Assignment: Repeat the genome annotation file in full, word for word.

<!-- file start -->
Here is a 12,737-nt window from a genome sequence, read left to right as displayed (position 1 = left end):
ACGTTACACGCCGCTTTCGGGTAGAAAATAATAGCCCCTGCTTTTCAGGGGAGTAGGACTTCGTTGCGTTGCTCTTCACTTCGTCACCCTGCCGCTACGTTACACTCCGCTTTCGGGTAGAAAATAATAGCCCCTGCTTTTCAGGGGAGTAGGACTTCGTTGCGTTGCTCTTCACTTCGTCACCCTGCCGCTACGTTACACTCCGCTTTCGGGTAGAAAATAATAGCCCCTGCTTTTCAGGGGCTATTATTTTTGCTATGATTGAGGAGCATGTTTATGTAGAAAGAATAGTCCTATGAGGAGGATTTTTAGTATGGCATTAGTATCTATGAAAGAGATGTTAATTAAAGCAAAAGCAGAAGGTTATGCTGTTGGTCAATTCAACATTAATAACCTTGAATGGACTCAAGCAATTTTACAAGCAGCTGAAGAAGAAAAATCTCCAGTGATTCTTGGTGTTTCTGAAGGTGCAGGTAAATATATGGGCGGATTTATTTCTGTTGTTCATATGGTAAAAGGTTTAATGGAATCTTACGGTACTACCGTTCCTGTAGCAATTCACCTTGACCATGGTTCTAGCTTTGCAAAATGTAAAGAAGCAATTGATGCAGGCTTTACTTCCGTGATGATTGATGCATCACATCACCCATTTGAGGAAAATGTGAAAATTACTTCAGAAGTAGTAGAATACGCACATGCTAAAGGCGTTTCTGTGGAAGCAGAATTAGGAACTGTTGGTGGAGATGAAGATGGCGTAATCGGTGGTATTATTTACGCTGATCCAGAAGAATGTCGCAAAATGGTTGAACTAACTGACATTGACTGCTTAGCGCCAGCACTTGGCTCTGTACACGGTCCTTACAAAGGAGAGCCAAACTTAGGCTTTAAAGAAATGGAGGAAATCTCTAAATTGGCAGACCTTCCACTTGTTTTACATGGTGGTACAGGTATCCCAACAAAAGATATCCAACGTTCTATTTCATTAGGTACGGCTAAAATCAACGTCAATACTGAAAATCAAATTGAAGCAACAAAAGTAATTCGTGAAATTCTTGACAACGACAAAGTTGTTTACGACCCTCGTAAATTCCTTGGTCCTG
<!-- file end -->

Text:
Here is a 12,737-nt window from a genome sequence, read left to right as displayed (position 1 = left end):
ACGTTACACGCCGCTTTCGGGTAGAAAATAATAGCCCCTGCTTTTCAGGGGAGTAGGACTTCGTTGCGTTGCTCTTCACTTCGTCACCCTGCCGCTACGTTACACTCCGCTTTCGGGTAGAAAATAATAGCCCCTGCTTTTCAGGGGAGTAGGACTTCGTTGCGTTGCTCTTCACTTCGTCACCCTGCCGCTACGTTACACTCCGCTTTCGGGTAGAAAATAATAGCCCCTGCTTTTCAGGGGCTATTATTTTTGCTATGATTGAGGAGCATGTTTATGTAGAAAGAATAGTCCTATGAGGAGGATTTTTAGTATGGCATTAGTATCTATGAAAGAGATGTTAATTAAAGCAAAAGCAGAAGGTTATGCTGTTGGTCAATTCAACATTAATAACCTTGAATGGACTCAAGCAATTTTACAAGCAGCTGAAGAAGAAAAATCTCCAGTGATTCTTGGTGTTTCTGAAGGTGCAGGTAAATATATGGGCGGATTTATTTCTGTTGTTCATATGGTAAAAGGTTTAATGGAATCTTACGGTACTACCGTTCCTGTAGCAATTCACCTTGACCATGGTTCTAGCTTTGCAAAATGTAAAGAAGCAATTGATGCAGGCTTTACTTCCGTGATGATTGATGCATCACATCACCCATTTGAGGAAAATGTGAAAATTACTTCAGAAGTAGTAGAATACGCACATGCTAAAGGCGTTTCTGTGGAAGCAGAATTAGGAACTGTTGGTGGAGATGAAGATGGCGTAATCGGTGGTATTATTTACGCTGATCCAGAAGAATGTCGCAAAATGGTTGAACTAACTGACATTGACTGCTTAGCGCCAGCACTTGGCTCTGTACACGGTCCTTACAAAGGAGAGCCAAACTTAGGCTTTAAAGAAATGGAGGAAATCTCTAAATTGGCAGACCTTCCACTTGTTTTACATGGTGGTACAGGTATCCCAACAAAAGATATCCAACGTTCTATTTCATTAGGTACGGCTAAAATCAACGTCAATACTGAAAATCAAATTGAAGCAACAAAAGTAATTCGTGAAATTCTTGACAACGACAAAGTTGTTTACGACCCTCGTAAATTCCTTGGTCCTG